Take the 2-minute tour ×
Stack Overflow is a question and answer site for professional and enthusiast programmers. It's 100% free, no registration required.

I'm looking for an editor or an IDE for my Clojure coding and I found this thread:
Clojure editor/IDE recommendations on Mac OS X

However I have a couple of questions:
Which IDE offers the best Clojure environment (right now): IntelliJ, Eclipse or NetBeans?
What are the advantages of Aquamacs (I read Rick is using it) over the previous heavy-weight IDEs?

share|improve this question
    
possible duplicate of Clojure editor/IDE recommendations on Mac OS X –  Rayne Nov 22 '10 at 17:43
    
I referred to that thread at the beginning of my question. –  Chiron Nov 22 '10 at 17:51

9 Answers 9

up vote 35 down vote accepted

I have spent significant chunks of time (on a Mac) with:

  • Textmate w/ Clojure bundle
  • Netbeans Enclojure
  • Eclipse CCW
  • Emacs.app (not Aquamacs)

My opinions on those:

Textmate - was a great way to get started and is obviously a very functional text editing environment. At some point I wanted better REPL integration.

NetBeans - not wanting to learn Emacs, I switched to NetBeans. The NetBeans editor is ok. I found the integration with build tooling for things like Maven was rocky. The NetBeans remote repl is very very good.

Emacs - I eventually bit the bullet and learned Emacs. Editing with paredit is truly god-like. REPL integration is glorious as you'd expect. clojure-test-mode is very handy. But it's Emacs with all its pros and cons. If you're going to use Emacs on the mac, I'd recommend using Emacs.app, not Aquamacs. Aquamacs does not follow standard gnu emacs conventions and you'll find it harder to create a portable environment or use other people's extensions. Right now, I use Emacs for day-to-day editing and my normal work environment.

Eclipse - The Eclipse editor is coming along and the structural editing has some of the niceties of paredit (but not the truly essential slurp, barf, splice capability). The Eclipse repl is just a stock command-line repl and is pretty bad in comparison to NetBeans. However, the NetBeans remote repl has been broken out into an independent project and is coming very soon to Eclipse which will make Eclipse even more attractive. Maven integration is very good. I use Eclipse now when I want to see lots of files and projects at once, which I have a hard time doing in Emacs.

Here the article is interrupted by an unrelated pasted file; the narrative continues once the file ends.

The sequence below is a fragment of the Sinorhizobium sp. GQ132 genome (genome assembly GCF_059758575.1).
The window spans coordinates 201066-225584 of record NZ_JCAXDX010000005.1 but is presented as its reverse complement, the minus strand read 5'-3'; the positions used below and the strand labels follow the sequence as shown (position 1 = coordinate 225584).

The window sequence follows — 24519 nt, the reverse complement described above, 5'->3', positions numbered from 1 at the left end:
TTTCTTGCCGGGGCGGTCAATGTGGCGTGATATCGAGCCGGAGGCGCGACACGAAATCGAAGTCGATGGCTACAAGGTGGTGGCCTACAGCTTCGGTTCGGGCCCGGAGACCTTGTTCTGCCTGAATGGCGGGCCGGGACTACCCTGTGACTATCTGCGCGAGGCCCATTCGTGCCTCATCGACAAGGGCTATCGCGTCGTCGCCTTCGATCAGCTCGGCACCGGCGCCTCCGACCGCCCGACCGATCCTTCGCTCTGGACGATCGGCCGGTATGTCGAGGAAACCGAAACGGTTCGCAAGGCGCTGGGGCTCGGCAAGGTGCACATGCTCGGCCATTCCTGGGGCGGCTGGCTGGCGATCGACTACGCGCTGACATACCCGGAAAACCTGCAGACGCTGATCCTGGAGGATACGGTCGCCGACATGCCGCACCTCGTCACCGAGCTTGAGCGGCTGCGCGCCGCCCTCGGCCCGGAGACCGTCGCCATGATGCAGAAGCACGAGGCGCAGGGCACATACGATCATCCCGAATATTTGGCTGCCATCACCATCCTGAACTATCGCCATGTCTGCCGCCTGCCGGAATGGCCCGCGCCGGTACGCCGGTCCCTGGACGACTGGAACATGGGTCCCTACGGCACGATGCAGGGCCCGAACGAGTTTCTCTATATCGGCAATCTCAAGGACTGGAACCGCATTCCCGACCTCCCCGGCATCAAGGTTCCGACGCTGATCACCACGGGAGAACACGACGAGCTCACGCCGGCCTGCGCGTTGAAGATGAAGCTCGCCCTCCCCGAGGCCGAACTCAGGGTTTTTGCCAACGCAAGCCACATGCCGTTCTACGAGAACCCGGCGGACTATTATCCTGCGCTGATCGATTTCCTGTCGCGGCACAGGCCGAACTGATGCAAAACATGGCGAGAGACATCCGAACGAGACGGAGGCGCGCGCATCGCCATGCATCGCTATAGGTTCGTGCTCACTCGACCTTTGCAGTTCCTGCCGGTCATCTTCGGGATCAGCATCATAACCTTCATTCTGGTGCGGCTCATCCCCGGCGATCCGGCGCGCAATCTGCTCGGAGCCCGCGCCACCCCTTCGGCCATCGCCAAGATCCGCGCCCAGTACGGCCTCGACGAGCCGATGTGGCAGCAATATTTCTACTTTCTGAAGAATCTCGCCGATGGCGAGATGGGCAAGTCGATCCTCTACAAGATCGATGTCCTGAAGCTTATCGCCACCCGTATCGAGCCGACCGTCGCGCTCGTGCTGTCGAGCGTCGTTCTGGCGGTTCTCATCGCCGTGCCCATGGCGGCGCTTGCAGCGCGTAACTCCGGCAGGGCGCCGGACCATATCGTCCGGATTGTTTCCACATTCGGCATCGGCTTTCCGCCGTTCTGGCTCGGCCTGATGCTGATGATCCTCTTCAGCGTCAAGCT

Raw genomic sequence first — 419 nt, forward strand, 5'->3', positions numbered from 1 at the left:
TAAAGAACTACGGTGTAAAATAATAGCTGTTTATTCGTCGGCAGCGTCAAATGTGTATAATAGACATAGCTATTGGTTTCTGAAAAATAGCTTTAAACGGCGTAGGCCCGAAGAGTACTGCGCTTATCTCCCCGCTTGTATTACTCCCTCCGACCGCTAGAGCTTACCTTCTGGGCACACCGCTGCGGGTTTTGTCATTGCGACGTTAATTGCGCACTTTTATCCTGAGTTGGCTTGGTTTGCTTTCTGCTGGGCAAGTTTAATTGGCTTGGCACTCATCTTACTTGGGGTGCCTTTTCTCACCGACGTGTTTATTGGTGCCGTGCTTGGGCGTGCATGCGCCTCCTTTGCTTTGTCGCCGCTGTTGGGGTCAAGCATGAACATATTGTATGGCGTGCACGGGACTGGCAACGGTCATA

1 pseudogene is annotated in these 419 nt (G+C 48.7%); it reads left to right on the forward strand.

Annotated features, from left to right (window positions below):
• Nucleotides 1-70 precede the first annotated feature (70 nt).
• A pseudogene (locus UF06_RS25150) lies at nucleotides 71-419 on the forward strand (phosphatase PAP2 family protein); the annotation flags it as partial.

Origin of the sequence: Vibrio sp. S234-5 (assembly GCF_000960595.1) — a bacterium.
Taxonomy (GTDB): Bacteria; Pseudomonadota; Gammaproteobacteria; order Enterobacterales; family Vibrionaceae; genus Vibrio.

At the moment, my bet is that the Eclipse tooling will start to pull away from the others. But I'm still hoping for a Clojure-specific IDE to show up. :)

UPDATE Mar 10, 2014:

The world has changed a lot since I first wrote this. There are now at least 6 very good Clojure environments.

If you have not allegiance to a pre-existing editor and want an easy place to start, there are two great choices:

1) Nightcode - everything you basically need to write and run Clojure in a new editor written in Clojure itself. Really easy to set up and just get going.

2) Light Table - LT is written in ClojureScript but I'd say has more ambitious goals to change the way we write code, making it more interactive and our data more visible. Very active plugin scene.

If you are a Java programmer coming from the world of IDEs or feel like the support of a an IDE might be useful to you, then check out:

3) IntelliJ Cursive - this reboot of the IntelliJ Clojure environment is rapidly winning converts. Great set of tooling for Clojure and its getting even better rapidly.

4) Eclipse Counterclockwise - CCW has been in work for years and continues to file down the getting started and ease of use rough edges. If you're an Eclipse user already, you'll feel right at home.

If you are a keyboard hacker, both of these have excellent environments:

5) Emacs with CIDER - Emacs is more a way of life than an editor and for a long time was the only editor that could handle professional level needs for Clojure. If you don't already know Emacs, it is tough to learn both Emacs and Clojure at the same time. The "all in one" environments I've seen recommended most are Prelude and Emacs Live.